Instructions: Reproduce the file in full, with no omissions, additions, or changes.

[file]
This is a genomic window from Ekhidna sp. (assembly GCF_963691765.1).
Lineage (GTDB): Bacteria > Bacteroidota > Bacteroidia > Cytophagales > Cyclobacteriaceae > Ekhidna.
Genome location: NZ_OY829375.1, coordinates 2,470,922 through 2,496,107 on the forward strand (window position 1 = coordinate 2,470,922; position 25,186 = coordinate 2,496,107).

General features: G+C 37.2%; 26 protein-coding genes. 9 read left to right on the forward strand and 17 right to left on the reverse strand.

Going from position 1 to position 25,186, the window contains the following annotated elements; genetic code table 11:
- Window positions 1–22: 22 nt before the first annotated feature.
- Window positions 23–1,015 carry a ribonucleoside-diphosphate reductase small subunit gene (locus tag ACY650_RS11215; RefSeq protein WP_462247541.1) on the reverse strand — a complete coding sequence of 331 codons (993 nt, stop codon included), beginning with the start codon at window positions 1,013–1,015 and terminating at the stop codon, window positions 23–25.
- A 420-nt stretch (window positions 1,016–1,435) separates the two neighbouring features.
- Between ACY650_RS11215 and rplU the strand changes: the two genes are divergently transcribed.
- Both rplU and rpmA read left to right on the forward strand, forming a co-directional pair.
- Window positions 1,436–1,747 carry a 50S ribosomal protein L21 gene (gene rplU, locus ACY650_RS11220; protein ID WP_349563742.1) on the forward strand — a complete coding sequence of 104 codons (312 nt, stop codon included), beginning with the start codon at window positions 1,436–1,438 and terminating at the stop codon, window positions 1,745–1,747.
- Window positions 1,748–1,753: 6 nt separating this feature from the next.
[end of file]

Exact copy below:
This is a genomic window from Ekhidna sp. (assembly GCF_963691765.1).
Lineage (GTDB): Bacteria > Bacteroidota > Bacteroidia > Cytophagales > Cyclobacteriaceae > Ekhidna.
Genome location: NZ_OY829375.1, coordinates 2,470,922 through 2,496,107 on the forward strand (window position 1 = coordinate 2,470,922; position 25,186 = coordinate 2,496,107).

General features: G+C 37.2%; 26 protein-coding genes. 9 read left to right on the forward strand and 17 right to left on the reverse strand.

Going from position 1 to position 25,186, the window contains the following annotated elements; genetic code table 11:
- Window positions 1–22: 22 nt before the first annotated feature.
- Window positions 23–1,015 carry a ribonucleoside-diphosphate reductase small subunit gene (locus tag ACY650_RS11215; RefSeq protein WP_462247541.1) on the reverse strand — a complete coding sequence of 331 codons (993 nt, stop codon included), beginning with the start codon at window positions 1,013–1,015 and terminating at the stop codon, window positions 23–25.
- A 420-nt stretch (window positions 1,016–1,435) separates the two neighbouring features.
- Between ACY650_RS11215 and rplU the strand changes: the two genes are divergently transcribed.
- Both rplU and rpmA read left to right on the forward strand, forming a co-directional pair.
- Window positions 1,436–1,747 carry a 50S ribosomal protein L21 gene (gene rplU, locus ACY650_RS11220; protein ID WP_349563742.1) on the forward strand — a complete coding sequence of 104 codons (312 nt, stop codon included), beginning with the start codon at window positions 1,436–1,438 and terminating at the stop codon, window positions 1,745–1,747.
- Window positions 1,748–1,753: 6 nt separating this feature from the next.